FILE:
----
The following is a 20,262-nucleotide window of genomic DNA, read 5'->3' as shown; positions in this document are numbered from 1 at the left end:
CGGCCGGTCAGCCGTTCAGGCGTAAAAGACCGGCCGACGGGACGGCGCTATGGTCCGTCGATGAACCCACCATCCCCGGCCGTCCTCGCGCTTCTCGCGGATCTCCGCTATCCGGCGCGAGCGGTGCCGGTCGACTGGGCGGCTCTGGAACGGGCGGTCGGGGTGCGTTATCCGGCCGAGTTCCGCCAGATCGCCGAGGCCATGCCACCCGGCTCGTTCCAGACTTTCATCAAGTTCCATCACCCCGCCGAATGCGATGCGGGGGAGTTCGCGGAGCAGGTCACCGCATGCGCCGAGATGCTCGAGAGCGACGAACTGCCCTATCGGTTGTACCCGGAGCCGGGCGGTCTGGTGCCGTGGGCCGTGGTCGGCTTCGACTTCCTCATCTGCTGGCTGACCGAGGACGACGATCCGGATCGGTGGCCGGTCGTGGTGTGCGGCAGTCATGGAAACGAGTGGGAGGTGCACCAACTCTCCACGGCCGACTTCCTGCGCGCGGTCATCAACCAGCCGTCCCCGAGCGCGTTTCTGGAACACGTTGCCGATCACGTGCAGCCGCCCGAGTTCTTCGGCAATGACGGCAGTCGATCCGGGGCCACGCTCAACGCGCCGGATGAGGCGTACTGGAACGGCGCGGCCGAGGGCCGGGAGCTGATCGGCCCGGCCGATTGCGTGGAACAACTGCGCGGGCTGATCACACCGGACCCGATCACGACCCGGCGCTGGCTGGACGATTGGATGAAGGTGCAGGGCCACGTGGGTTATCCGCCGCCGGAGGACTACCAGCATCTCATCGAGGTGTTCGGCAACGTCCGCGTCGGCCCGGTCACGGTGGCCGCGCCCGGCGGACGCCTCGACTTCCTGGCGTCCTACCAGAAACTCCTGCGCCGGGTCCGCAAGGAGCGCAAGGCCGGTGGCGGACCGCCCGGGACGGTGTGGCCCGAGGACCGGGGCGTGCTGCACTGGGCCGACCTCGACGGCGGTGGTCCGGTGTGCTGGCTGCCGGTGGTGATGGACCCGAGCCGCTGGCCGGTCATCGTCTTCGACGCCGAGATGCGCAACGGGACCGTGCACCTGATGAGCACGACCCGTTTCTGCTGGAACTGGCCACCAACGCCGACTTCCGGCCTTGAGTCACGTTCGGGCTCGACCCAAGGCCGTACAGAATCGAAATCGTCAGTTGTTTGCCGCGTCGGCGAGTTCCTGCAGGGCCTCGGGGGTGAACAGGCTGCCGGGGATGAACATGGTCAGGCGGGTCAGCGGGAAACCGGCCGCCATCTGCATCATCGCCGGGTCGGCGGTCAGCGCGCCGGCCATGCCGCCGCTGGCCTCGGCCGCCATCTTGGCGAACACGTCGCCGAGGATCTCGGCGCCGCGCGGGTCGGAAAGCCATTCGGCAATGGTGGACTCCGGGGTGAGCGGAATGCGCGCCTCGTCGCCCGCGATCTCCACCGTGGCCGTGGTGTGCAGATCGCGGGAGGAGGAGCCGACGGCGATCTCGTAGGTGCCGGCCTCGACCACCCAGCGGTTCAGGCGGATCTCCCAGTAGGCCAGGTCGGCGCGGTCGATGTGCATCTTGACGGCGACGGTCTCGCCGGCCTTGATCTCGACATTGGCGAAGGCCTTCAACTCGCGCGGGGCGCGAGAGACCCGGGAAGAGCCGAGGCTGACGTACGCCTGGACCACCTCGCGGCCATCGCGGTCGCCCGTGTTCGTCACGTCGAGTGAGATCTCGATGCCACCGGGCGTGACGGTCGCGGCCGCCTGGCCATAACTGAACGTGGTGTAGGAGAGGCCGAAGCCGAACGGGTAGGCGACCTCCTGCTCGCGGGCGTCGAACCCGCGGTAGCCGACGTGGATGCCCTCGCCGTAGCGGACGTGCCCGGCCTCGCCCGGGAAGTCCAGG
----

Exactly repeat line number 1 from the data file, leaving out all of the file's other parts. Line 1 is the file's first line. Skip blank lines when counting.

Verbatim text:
The following is a 20,262-nucleotide window of genomic DNA, read 5'->3' as shown; positions in this document are numbered from 1 at the left end: